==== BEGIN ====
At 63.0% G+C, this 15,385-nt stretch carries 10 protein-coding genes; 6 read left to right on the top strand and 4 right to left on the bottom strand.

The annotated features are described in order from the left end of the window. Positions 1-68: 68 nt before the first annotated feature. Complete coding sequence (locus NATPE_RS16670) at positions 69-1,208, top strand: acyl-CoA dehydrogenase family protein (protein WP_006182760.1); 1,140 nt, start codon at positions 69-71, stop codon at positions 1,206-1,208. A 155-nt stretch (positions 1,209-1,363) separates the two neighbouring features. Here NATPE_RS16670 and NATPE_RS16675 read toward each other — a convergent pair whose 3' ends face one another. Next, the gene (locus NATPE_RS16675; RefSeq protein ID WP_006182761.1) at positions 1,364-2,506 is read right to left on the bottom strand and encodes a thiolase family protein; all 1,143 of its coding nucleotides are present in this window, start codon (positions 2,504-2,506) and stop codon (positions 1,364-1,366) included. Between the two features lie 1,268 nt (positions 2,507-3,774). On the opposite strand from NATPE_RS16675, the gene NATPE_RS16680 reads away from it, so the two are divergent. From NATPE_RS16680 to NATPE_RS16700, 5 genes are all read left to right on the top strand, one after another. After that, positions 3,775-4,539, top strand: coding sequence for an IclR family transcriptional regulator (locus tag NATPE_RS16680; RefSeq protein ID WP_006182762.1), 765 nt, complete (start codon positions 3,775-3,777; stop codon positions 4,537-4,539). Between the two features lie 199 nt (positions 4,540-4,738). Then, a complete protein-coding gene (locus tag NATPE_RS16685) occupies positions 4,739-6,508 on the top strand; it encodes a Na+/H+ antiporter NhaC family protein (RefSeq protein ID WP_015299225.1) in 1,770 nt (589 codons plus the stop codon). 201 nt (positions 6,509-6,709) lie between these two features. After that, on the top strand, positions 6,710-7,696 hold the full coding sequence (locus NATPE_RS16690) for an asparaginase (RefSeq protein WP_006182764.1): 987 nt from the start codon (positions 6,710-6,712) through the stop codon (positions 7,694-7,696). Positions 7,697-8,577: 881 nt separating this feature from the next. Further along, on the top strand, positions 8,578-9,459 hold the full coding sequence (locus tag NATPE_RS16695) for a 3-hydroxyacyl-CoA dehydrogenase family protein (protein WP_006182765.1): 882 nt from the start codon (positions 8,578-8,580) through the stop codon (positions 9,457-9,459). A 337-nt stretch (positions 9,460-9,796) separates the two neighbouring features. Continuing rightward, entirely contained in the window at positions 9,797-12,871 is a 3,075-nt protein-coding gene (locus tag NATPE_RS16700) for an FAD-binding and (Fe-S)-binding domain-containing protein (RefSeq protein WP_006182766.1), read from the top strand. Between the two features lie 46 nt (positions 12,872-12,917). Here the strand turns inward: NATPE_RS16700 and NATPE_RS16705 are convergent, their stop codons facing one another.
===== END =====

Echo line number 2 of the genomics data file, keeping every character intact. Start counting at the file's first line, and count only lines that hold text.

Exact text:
The annotated features are described in order from the left end of the window. Positions 1-68: 68 nt before the first annotated feature. Complete coding sequence (locus NATPE_RS16670) at positions 69-1,208, top strand: acyl-CoA dehydrogenase family protein (protein WP_006182760.1); 1,140 nt, start codon at positions 69-71, stop codon at positions 1,206-1,208. A 155-nt stretch (positions 1,209-1,363) separates the two neighbouring features. Here NATPE_RS16670 and NATPE_RS16675 read toward each other — a convergent pair whose 3' ends face one another. Next, the gene (locus NATPE_RS16675; RefSeq protein ID WP_006182761.1) at positions 1,364-2,506 is read right to left on the bottom strand and encodes a thiolase family protein; all 1,143 of its coding nucleotides are present in this window, start codon (positions 2,504-2,506) and stop codon (positions 1,364-1,366) included. Between the two features lie 1,268 nt (positions 2,507-3,774). On the opposite strand from NATPE_RS16675, the gene NATPE_RS16680 reads away from it, so the two are divergent. From NATPE_RS16680 to NATPE_RS16700, 5 genes are all read left to right on the top strand, one after another. After that, positions 3,775-4,539, top strand: coding sequence for an IclR family transcriptional regulator (locus tag NATPE_RS16680; RefSeq protein ID WP_006182762.1), 765 nt, complete (start codon positions 3,775-3,777; stop codon positions 4,537-4,539). Between the two features lie 199 nt (positions 4,540-4,738). Then, a complete protein-coding gene (locus tag NATPE_RS16685) occupies positions 4,739-6,508 on the top strand; it encodes a Na+/H+ antiporter NhaC family protein (RefSeq protein ID WP_015299225.1) in 1,770 nt (589 codons plus the stop codon). 201 nt (positions 6,509-6,709) lie between these two features. After that, on the top strand, positions 6,710-7,696 hold the full coding sequence (locus NATPE_RS16690) for an asparaginase (RefSeq protein WP_006182764.1): 987 nt from the start codon (positions 6,710-6,712) through the stop codon (positions 7,694-7,696). Positions 7,697-8,577: 881 nt separating this feature from the next. Further along, on the top strand, positions 8,578-9,459 hold the full coding sequence (locus tag NATPE_RS16695) for a 3-hydroxyacyl-CoA dehydrogenase family protein (protein WP_006182765.1): 882 nt from the start codon (positions 8,578-8,580) through the stop codon (positions 9,457-9,459). A 337-nt stretch (positions 9,460-9,796) separates the two neighbouring features. Continuing rightward, entirely contained in the window at positions 9,797-12,871 is a 3,075-nt protein-coding gene (locus tag NATPE_RS16700) for an FAD-binding and (Fe-S)-binding domain-containing protein (RefSeq protein WP_006182766.1), read from the top strand. Between the two features lie 46 nt (positions 12,872-12,917). Here the strand turns inward: NATPE_RS16700 and NATPE_RS16705 are convergent, their stop codons facing one another.